Monday, March 31, 2014

Reasons to Keep Your Toddler Around

Welcome back to The Brilliant Book Club, a collaboration of five parent bloggers. To learn more about BBC, read this post or follow us on Facebook, G+ or Twitter with the hashtag #BrilliantBookClub.

And don’t forget to read what my co-founders Lauren, Jessica, Sarah and Stephanie have to say about this month’s book, All Joy and No Fun: The Paradox of Modern Parenthood by Jennifer Senior. Links to their posts are below.

I did not want to read All Joy and No Fun: The Paradox of Modern Parenthood by Jennifer Senior. I have, in truth, grown a bit weary of the upper middle class navel-gazing and over-analysis paralysis in the parenting department. I didn't liked Maxed Out at all, and while I found the essays in The Good Mother Myth well written and thought-provoking, I confessed to not being susceptible to that particular myth.

I related, instead, to the author of the recent humor piece in the New Yorker whose lede was: "A recent study has shown that if American parents read one more long-form think piece about parenting they will go fucking ape shit."


But I am so glad I didn't skip this one. Because I love it.

Jennifer Senior's new book is beautifully constructed: interviews with everyday people, compelling social science research and resonant references to literature, both fiction and non-fiction. Her pages are filled with lines from the likes of Milan Kundera, Michael Ondaatje and C.S. Lewis. Senior's own prose is simple and evocative with lines as beautiful as, "The rain comes down harder, turns to hail; it's the kind of windy-wet downpour that twists umbrellas into buttercups." It is a pleasure to read.

The book is divided into three sections: babies and toddlers, early elementary school children and adolescents. I regret that with my move last weekend to the not-quite-suburbs I was only able to get through the chapters on babies and toddlers. But since that is the extent of my hands-on experience to this point, I might have confined my opinions regardless. (Self-justification: check.)

I enjoyed the first two chapters on autonomy (loss thereof) and marriage (changes to) following the birth of a new baby. There is no book on earth that can prepare you for Hurricane Newborn. Not only for the unbounded love you feel for your creation but also for the shifts in life's mundane details: leaving the house in the morning with your sanity intact can seem a Herculean (and humbling) task.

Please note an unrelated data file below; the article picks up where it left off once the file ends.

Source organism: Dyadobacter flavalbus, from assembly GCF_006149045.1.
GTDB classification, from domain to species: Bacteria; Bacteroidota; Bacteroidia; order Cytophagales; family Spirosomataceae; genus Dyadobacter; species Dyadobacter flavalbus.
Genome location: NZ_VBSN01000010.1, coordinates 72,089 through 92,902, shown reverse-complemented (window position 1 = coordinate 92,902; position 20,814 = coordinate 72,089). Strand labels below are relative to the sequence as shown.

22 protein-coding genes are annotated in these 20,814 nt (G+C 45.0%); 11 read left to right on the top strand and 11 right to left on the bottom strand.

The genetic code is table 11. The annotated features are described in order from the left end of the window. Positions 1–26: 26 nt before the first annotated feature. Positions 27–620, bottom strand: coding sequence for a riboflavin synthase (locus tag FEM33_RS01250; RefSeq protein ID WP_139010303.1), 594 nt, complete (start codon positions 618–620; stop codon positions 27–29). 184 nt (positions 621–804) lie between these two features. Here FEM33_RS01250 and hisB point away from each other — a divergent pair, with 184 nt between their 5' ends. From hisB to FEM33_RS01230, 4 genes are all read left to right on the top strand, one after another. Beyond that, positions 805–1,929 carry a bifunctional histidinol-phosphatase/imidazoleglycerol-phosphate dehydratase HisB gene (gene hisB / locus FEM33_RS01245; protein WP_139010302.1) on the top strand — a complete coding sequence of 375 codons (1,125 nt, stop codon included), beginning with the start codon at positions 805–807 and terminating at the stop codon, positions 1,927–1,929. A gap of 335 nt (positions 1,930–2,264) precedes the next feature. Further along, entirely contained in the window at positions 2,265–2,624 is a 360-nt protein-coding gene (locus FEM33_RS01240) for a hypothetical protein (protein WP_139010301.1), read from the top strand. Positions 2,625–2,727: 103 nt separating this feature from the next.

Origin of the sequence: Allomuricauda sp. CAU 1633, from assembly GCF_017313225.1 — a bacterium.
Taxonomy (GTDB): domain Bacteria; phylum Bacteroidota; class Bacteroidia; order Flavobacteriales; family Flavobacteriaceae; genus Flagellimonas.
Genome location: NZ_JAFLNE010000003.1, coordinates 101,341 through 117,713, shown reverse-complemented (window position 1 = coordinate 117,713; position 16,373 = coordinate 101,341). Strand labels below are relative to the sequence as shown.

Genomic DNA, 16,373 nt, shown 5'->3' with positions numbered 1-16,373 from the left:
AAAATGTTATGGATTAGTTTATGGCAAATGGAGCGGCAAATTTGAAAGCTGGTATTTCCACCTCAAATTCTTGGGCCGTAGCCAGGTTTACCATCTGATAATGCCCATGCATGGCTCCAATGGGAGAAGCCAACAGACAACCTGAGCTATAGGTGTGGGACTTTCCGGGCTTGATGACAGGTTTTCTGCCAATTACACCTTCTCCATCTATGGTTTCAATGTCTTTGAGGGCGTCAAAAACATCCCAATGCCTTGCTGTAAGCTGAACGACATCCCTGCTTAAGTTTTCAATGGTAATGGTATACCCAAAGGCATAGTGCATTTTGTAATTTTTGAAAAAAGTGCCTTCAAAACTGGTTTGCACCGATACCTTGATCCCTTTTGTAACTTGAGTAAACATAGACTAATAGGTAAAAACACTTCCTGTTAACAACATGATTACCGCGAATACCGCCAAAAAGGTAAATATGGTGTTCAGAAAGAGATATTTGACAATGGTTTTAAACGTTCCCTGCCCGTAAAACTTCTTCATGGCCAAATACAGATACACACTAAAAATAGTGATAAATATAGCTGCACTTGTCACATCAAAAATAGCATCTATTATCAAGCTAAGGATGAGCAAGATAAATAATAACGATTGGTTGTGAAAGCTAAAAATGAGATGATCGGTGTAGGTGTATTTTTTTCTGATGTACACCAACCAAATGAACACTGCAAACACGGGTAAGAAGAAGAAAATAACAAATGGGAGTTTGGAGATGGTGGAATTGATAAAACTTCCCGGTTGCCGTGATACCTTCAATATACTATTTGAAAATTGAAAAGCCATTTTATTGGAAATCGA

Senior offers a lot of social science research that resonated with my experiences, notably the study that found the level of sleep deprivation "enjoyed" by new parents can compromise performance as much as being drunk. I also appreciated the insightful section on the oft-discussed division of labor between partners. (I will reserve those points for another post discussing what I learned from our recent move.)

But the chapter that really piqued my interest was the third one, entitled "Simple Gifts," which attempts to answer the question no social science research study has ever fully done: Why, if raising children is so difficult, if it leads to sleep deprivation and diminished sex lives and maddening, inane conversations about putting on shoes... why, then, is it also such a source of joy?

Just another day in paradise with a toddler. On the floor of Home Depot. Crying. Naturally.

This question is less a matter of social science and more of philosophy. Here are three reasons she postulates:


Parenting a toddler gives you license to uncork your inner spirit -- the one tamped down by years of functioning in "civilized" society -- and dance like a silly freak, run through sprinklers and play with percussion instruments until your ear drums fall out of your head. No one looks at you sidelong when you slide down a homemade snow hill with your tot. For a couple of years, you have permission to act like a child again. And isn't it glorious?


The unconditional adoration of a toddler is as intoxicating as it gets. It's not that your spouse or siblings don't love you unconditionally; they may in fact do so, just not in the completely unencumbered, unpolluted way that only a child, who hasn't yet lived long enough to judge or be judged, can and does.